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Nov-Dec 2020 : UNBELIEVABLE READ ONLINE

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Activist

November 01 2020

Queer homelessness activist Carla Ecola explains what motivates their work

Carla Ecola is founding Director of the Outside Project which is the UK’s first LGBTQI+ community shelter and centre. They also set up STAR refuge (for people fleeing domestic abuse). Since their mid 20s Carla’s work with homeless people has been inspired by their own experience of being homeless, without actually realising that squatting on the rave scene made them homeless.

“I came to London from Birmingham in my early 20s. Like a lot of LGBT people, I was just looking for a fresh start, but knowing that we needed to be in a city that would be safe for us and we could connect.” But being short of cash doesn’t make for safe housing.

“Once we were in a site in Mile End that was going to be demolished for the Olympic Village. There were a lot of squatters – young people with no money, no guidance and a lot of drama. That’s the thing about being homeless and not recognising yourself as homeless or that the people around you are homeless. We were all just partying and pretending that everything is OK. You don’t want to be that person who fails moving to London.

With a new outreach worker during lockdown the Outside Project had two hotels in central London: one exclusively LGBTQI+, and the other for people with higher support needs.
 

To try and get their head sorted Carla went into the Crisis Skylight Centre on Commercial Street to use their art studios and do tai chi. “They were very set on the idea that I was going to resolve my homelessness. But I wasn’t ready to leave my squat ‘family’ and scared of the whole idea that I was ‘homeless’, but within that one conversation I was asking, ‘How did you get your job?’ They sent me information about working with vulnerable people and a college course which was all about volunteering in the homelessness sector. So, I ended up as a homeless young person working in a homelessness service in London.

“Four years ago, I wanted to move on from working on that front line, to support young hidden homelessness for the LGBTQI+ community,” says Carla. First step was to run an LGBTQI+ pilot, in a tour bus, as a winter shelter to demonstrate there was a need for LGBTQI+ people who had higher support needs. I knew they weren’t willing to engage about mental health or drug or alcohol because they thought they just ‘need a place to crash’.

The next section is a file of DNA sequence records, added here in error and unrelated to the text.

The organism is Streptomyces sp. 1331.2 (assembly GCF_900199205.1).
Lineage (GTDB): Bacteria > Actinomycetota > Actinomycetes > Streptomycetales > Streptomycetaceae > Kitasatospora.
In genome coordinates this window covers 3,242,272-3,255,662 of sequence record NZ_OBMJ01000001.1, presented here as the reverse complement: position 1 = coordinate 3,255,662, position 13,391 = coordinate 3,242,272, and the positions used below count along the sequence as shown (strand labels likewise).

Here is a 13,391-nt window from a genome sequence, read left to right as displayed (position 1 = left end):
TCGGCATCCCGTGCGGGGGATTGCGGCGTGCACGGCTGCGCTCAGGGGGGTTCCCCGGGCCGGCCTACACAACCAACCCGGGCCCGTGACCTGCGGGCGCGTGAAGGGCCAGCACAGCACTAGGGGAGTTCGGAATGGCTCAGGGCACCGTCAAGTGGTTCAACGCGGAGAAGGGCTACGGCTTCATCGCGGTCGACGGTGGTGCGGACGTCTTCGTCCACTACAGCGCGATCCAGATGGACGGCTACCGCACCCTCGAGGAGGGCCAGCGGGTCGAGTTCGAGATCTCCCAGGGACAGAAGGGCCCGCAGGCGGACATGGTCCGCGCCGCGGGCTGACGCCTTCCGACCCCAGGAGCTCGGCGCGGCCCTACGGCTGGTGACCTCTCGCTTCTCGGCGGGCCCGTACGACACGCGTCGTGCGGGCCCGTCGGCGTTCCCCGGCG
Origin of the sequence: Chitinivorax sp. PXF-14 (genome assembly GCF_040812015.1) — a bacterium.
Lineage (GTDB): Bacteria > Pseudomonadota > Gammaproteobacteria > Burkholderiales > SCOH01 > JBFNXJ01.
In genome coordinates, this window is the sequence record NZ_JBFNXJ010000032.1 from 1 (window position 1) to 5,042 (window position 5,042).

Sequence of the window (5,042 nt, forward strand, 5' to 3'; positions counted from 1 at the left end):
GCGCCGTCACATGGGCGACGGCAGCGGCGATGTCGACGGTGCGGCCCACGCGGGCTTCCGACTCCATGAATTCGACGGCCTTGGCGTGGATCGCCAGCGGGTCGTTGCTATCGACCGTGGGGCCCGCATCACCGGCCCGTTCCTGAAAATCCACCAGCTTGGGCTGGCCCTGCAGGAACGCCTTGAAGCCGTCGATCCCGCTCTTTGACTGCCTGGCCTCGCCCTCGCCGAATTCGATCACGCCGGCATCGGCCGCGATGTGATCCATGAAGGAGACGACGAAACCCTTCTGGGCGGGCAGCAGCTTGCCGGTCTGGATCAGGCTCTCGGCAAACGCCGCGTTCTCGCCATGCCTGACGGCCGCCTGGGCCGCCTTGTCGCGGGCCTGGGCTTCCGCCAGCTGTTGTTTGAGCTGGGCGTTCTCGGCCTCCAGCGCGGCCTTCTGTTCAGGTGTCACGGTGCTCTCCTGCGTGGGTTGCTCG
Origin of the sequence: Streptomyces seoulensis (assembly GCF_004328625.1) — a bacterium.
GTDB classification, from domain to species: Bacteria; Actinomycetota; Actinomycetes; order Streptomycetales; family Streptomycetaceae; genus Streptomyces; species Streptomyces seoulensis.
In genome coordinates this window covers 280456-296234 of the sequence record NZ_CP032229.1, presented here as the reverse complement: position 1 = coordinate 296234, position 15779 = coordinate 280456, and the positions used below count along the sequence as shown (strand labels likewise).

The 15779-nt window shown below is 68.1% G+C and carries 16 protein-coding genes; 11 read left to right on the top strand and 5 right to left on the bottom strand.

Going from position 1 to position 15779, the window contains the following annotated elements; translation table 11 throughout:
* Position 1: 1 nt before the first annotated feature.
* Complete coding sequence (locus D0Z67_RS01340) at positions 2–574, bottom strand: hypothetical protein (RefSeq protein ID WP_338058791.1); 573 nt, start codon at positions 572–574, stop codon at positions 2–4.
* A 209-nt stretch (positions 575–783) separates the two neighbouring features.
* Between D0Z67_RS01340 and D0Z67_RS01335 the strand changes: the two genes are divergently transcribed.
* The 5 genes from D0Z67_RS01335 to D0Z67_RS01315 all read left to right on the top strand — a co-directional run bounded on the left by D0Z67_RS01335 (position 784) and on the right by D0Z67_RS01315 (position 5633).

‘I gathered some of my people – who’d been a big inspiration over the five years I’d worked with them at Stonewall Housing and LGBTQI+ activist groups who were looking to open squats that winter. I thought you could do this in a different way, bringing that commitment from activist groups and the homelessness sector to create this service.

Then in partnership with Stonewall Housing, Carla secured a £50,000 grant to run a night shelter from the Mayor’s Fund Innovation project, which opened on Christmas eve 2018.

Since then the project has moved into Clerkenwell Fire Station (April 2019) and opened a community space. “It gives you a step in the door to maybe start talking about your homelessness. LGBTQI+ people don’t recognise that they are homeless as the image is a withered old man in a sleeping bag. We’re what the sector calls hidden homeless. But look at the stats: the street homeless population is the tip of the iceberg. The majority are in temp accommodation, B&B, sofa surfing, sleeping in squats or insecure housing with dodgy landlords. They are technically homeless but not recognised by themselves or the state or the services.”

Keep safe

  • If you are experiencing domestic abuse contact the National LGBTIQ+ Helpline (Galop) on 0800 999 5428
    or email help@galop.org.uk.  See www.galop.org.uk
  • If you are homeless because of domestic abuse, then go directly to Stonewall Housing www.stonewallhousing.org
  • Star Refuge, opened by the Outside Project, is the first official domestic abuse LGBTQI+ refuge in London. It was funded by MoPac (Mayor’s Office for Policing and Crime). Referral via Stonewall Housing and Galop.
  • Find help and ways to use the virtual community centre at: www.lgbtiqoutside.org
  • Also see LGBTQI+ listings in our centre pages
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